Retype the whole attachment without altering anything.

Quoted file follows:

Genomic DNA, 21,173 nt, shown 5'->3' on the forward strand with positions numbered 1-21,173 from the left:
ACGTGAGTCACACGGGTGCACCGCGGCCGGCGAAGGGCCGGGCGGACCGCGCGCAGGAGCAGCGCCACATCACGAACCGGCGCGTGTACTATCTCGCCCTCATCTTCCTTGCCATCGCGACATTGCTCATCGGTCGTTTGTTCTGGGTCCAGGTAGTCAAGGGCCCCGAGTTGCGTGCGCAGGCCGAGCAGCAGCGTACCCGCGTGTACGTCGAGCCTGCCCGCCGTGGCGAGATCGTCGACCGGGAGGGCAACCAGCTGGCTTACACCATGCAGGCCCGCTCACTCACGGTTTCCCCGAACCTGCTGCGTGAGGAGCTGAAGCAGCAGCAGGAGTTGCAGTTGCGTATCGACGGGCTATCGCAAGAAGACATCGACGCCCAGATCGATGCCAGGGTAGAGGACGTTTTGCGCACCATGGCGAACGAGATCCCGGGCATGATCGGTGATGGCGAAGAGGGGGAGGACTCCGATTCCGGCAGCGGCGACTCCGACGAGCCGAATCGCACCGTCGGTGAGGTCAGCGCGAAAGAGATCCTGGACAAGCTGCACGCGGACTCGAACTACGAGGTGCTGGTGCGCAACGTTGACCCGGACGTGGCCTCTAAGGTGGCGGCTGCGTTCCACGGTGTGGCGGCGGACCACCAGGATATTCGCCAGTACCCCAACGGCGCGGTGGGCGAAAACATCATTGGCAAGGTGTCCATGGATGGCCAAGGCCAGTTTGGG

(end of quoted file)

Genomic DNA, 21,173 nt, shown 5'->3' on the forward strand with positions numbered 1-21,173 from the left:
ACGTGAGTCACACGGGTGCACCGCGGCCGGCGAAGGGCCGGGCGGACCGCGCGCAGGAGCAGCGCCACATCACGAACCGGCGCGTGTACTATCTCGCCCTCATCTTCCTTGCCATCGCGACATTGCTCATCGGTCGTTTGTTCTGGGTCCAGGTAGTCAAGGGCCCCGAGTTGCGTGCGCAGGCCGAGCAGCAGCGTACCCGCGTGTACGTCGAGCCTGCCCGCCGTGGCGAGATCGTCGACCGGGAGGGCAACCAGCTGGCTTACACCATGCAGGCCCGCTCACTCACGGTTTCCCCGAACCTGCTGCGTGAGGAGCTGAAGCAGCAGCAGGAGTTGCAGTTGCGTATCGACGGGCTATCGCAAGAAGACATCGACGCCCAGATCGATGCCAGGGTAGAGGACGTTTTGCGCACCATGGCGAACGAGATCCCGGGCATGATCGGTGATGGCGAAGAGGGGGAGGACTCCGATTCCGGCAGCGGCGACTCCGACGAGCCGAATCGCACCGTCGGTGAGGTCAGCGCGAAAGAGATCCTGGACAAGCTGCACGCGGACTCGAACTACGAGGTGCTGGTGCGCAACGTTGACCCGGACGTGGCCTCTAAGGTGGCGGCTGCGTTCCACGGTGTGGCGGCGGACCACCAGGATATTCGCCAGTACCCCAACGGCGCGGTGGGCGAAAACATCATTGGCAAGGTGTCCATGGATGGCCAAGGCCAGTTTGGG